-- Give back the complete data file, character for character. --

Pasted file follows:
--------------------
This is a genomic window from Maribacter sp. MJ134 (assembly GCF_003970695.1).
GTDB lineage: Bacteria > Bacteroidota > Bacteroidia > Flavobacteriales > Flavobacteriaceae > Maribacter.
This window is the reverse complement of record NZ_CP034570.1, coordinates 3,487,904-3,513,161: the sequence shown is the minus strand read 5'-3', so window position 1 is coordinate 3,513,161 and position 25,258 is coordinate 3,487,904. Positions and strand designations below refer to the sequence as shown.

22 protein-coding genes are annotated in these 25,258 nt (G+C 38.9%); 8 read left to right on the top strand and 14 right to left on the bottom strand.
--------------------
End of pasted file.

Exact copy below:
This is a genomic window from Maribacter sp. MJ134 (assembly GCF_003970695.1).
GTDB lineage: Bacteria > Bacteroidota > Bacteroidia > Flavobacteriales > Flavobacteriaceae > Maribacter.
This window is the reverse complement of record NZ_CP034570.1, coordinates 3,487,904-3,513,161: the sequence shown is the minus strand read 5'-3', so window position 1 is coordinate 3,513,161 and position 25,258 is coordinate 3,487,904. Positions and strand designations below refer to the sequence as shown.

22 protein-coding genes are annotated in these 25,258 nt (G+C 38.9%); 8 read left to right on the top strand and 14 right to left on the bottom strand.